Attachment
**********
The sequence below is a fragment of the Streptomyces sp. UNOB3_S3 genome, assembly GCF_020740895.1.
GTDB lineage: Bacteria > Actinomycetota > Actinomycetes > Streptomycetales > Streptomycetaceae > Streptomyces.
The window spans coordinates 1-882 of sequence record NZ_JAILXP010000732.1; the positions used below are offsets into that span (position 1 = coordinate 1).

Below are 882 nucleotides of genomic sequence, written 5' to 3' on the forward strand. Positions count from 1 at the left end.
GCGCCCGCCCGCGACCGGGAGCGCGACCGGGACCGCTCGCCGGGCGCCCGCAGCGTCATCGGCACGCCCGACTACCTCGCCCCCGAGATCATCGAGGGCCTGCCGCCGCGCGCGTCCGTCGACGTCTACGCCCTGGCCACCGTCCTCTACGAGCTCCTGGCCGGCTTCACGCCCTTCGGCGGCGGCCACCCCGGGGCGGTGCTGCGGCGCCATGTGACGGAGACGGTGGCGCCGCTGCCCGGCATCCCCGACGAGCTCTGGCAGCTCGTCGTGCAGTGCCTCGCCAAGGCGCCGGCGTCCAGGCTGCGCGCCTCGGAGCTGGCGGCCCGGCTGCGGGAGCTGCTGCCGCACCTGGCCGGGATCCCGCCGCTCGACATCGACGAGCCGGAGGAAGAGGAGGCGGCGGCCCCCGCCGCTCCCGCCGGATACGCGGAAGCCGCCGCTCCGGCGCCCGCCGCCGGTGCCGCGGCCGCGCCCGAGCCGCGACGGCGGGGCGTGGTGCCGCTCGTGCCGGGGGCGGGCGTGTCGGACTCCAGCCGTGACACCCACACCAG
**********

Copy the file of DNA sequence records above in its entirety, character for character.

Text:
The sequence below is a fragment of the Streptomyces sp. UNOB3_S3 genome, assembly GCF_020740895.1.
GTDB lineage: Bacteria > Actinomycetota > Actinomycetes > Streptomycetales > Streptomycetaceae > Streptomyces.
The window spans coordinates 1-882 of sequence record NZ_JAILXP010000732.1; the positions used below are offsets into that span (position 1 = coordinate 1).

Below are 882 nucleotides of genomic sequence, written 5' to 3' on the forward strand. Positions count from 1 at the left end.
GCGCCCGCCCGCGACCGGGAGCGCGACCGGGACCGCTCGCCGGGCGCCCGCAGCGTCATCGGCACGCCCGACTACCTCGCCCCCGAGATCATCGAGGGCCTGCCGCCGCGCGCGTCCGTCGACGTCTACGCCCTGGCCACCGTCCTCTACGAGCTCCTGGCCGGCTTCACGCCCTTCGGCGGCGGCCACCCCGGGGCGGTGCTGCGGCGCCATGTGACGGAGACGGTGGCGCCGCTGCCCGGCATCCCCGACGAGCTCTGGCAGCTCGTCGTGCAGTGCCTCGCCAAGGCGCCGGCGTCCAGGCTGCGCGCCTCGGAGCTGGCGGCCCGGCTGCGGGAGCTGCTGCCGCACCTGGCCGGGATCCCGCCGCTCGACATCGACGAGCCGGAGGAAGAGGAGGCGGCGGCCCCCGCCGCTCCCGCCGGATACGCGGAAGCCGCCGCTCCGGCGCCCGCCGCCGGTGCCGCGGCCGCGCCCGAGCCGCGACGGCGGGGCGTGGTGCCGCTCGTGCCGGGGGCGGGCGTGTCGGACTCCAGCCGTGACACCCACACCAG